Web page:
If you’re fortunate enough to own an Aston Martin, you’d be remiss to visit Britain and not stop in for a tour of the iconic car maker’s factory. I don’t own an Aston Martin (some day…) but I did get invited by their press team to come take a look while I’m in the UK. After the two hour trip northwest of London, I arrive at the Aston Martin facility in Gaydon. Security is understandably tight, but as long as you’re on the guest list, you’re welcomed with open arms. And what a facility it is. Outside the building sits a beautiful yellow V8 Vantage that appears to be floating on water:
Note: This is an image-heavy article.
Across the parking lot sits a polished chrome Vantage casually chilling on some rocks:
Once I stopped gawking at the cars on display and in the parking lot, I made my way into the building:
Inside the lobby sit a few cars including the controversial Cygnet, along with the reception desk, some lounge rooms, and some hanging art that look like giant Cheetos, for some reason:
After a bit of a wander, I meet up with Aston Martin exec Mark Gauntlett for a chat and enjoy some tea and biscuits, proper English style:
As we walk to the main areas, we happen across a display of some classic Aston Martins with a history of the company laid out on the wall. Sorry for the bad pictures here but it’s difficult to get good shots in this area:
Moving on to the production floor, we aren’t allowed to take photos of anything, but Aston has supplied us with some of their own to make up for it. The factory is clean, un-cluttered, and very white. Each station does something different – no moving assembly line business here.
The first station we visit shows us a group of seamstresses stitching each leather interior panel together per each customer’s request, which includes overall interior color, seat and interior panel color, as well as stitching color and type. Again, these can be had standard or custom:
Most of the car is hand-built and assembled. For the Vantage and DB9 range, somewhere around 200 man-hours go into each car, with up to 50 hours of that going into the paint, depending on if you get a standard or special finish. With the One-77 & V12 Zagato, think more along the lines of 2,000 man-hours. Want your car to match your favorite tie? If you’re that pompous (and for the right price,) bring in your tie and the paint guys will match it or whatever color you’d like.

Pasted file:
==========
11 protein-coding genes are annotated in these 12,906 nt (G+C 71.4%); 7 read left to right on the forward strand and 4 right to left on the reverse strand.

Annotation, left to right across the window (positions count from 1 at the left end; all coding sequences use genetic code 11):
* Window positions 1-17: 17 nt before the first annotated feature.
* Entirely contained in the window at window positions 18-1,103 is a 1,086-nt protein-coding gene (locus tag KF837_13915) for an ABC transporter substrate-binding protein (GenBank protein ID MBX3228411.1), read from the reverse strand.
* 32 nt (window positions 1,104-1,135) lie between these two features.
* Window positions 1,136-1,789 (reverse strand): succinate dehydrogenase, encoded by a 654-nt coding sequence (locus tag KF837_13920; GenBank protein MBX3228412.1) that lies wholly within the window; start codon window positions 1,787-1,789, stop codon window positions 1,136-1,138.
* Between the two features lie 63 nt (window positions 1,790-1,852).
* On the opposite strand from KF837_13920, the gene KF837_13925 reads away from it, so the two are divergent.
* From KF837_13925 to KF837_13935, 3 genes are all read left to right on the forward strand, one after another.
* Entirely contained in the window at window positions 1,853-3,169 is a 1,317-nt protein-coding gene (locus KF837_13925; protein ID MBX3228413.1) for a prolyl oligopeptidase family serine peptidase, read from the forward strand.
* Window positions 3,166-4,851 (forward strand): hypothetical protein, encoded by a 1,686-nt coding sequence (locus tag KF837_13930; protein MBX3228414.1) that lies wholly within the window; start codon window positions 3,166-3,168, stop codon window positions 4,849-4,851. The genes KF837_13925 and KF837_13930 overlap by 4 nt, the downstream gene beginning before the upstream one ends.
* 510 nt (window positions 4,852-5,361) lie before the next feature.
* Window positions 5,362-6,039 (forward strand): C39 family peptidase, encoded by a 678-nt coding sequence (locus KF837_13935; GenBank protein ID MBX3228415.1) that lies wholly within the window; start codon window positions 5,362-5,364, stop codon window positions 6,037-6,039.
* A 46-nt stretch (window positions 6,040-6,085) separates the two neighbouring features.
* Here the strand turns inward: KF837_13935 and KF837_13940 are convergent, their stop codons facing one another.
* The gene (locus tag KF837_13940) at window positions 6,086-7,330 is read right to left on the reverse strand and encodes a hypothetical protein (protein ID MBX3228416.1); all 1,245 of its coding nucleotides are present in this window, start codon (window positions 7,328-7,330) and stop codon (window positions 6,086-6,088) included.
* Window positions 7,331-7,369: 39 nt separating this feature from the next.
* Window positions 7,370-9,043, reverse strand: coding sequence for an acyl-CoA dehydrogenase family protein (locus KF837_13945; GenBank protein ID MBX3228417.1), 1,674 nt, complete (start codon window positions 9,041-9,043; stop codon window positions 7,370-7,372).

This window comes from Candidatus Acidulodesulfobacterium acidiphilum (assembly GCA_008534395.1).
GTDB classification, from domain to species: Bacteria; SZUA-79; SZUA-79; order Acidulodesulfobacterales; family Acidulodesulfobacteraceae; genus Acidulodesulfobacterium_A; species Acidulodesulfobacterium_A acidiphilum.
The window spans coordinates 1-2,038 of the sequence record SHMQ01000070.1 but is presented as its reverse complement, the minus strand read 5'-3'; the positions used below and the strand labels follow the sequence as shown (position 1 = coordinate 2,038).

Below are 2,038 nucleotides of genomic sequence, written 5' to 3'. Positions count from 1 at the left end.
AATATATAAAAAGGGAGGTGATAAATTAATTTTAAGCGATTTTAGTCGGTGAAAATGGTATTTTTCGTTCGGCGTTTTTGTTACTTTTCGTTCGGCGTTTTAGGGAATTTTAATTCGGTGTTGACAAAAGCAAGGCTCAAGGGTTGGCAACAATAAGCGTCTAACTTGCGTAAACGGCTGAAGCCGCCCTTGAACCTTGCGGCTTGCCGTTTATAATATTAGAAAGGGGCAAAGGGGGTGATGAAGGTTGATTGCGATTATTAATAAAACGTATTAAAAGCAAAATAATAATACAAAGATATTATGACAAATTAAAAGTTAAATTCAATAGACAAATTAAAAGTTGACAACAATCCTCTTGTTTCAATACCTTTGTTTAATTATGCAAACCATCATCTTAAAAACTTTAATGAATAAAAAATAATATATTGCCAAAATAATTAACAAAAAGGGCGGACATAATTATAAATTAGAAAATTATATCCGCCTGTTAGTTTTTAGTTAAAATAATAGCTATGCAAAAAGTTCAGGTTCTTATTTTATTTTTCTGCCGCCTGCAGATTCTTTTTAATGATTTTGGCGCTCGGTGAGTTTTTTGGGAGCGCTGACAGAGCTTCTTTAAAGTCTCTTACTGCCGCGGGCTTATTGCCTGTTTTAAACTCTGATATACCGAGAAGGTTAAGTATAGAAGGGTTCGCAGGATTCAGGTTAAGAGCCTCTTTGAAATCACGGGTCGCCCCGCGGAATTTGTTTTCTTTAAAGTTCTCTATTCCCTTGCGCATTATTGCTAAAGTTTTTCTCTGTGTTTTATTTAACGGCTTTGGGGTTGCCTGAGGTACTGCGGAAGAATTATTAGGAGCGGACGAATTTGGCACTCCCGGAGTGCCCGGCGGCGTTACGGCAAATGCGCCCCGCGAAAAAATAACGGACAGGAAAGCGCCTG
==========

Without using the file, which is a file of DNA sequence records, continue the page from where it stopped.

Every current Aston Martin (except the Rapide, which will start production in Gaydon this Summer,) is built in this plant, including the brand new Vanquish, and somewhere around 4,250 cars leave this place a year to get into the hands of their owners. Some of the owners come to the factory, similar to my visit, to see their cars built themselves, then drive it home from here.
While I was visiting, Aston Martin was working on building the special edition Dragon 88 series of cars unveiled at the 2012 Beijing Motor Show for the Chinese Year of the Dragon (and celebrating off-the-chart sales in China along with opening 11 more dealerships there just this year.) They do these special editions from time to time, some of which you really don’t hear much about. The Dragon 88 series is more of a styling package, and could be had on the DBS, Virage, or V8 Vantage S. Aston has created three special colors for the run: Amethyst Red, Volcano Red, and Champagne Gold, and depending on which exterior you choose, you get a different interior: Spicy Red, Deep Purple, or Red Chancellor – all with gold stitching and giant gold dragons embroidered on the headrests. They also get 24-carat gold Aston Martin “wing” badges and commemorative plates on the door sills. As you may have guess from the name, only 88 will be made and sold exclusively to China:
Considering its rarity based on number and region, I feel privileged to have seen a few of them.
The basic sequence of construction for the car is as follows: underframe construction, body-in-white (bond panels to underframe), paint preparation (panels hand finished), paint, final assembly (and while the latter two are in motion the trim for the car is being hand made in parallel), which we already covered. Have a look at some of the factory images below to see the construction of an Aston Martin:
And finally, after each quality check and a final inspection, the car is given its seal of approval:
During my tour, I also had the luck of seeing not only the rare Dragon 88 cars, but the even rarer One-77. What a sight (but again, no pictures allowed, sorry.)
If you’re an Aston Martin customer, contact your dealer to arrange a factory visit. Unfortunately the facility isn’t open to the public, but you might be able to tag along if you know an owner.
Thanks again to Mark, Matt, and Lynne for arranging and facilitating my tour.
I’ve always been a fan of Aston Martin’s cars, and seeing first-hand the work and detail that goes into each one solidifies my feelings. So whataya say guys, maybe the keys next time?
If you’re an Aston Martin owner, did you take a factory tour when you bought your car? Manage to sneak in a different way? What did you think?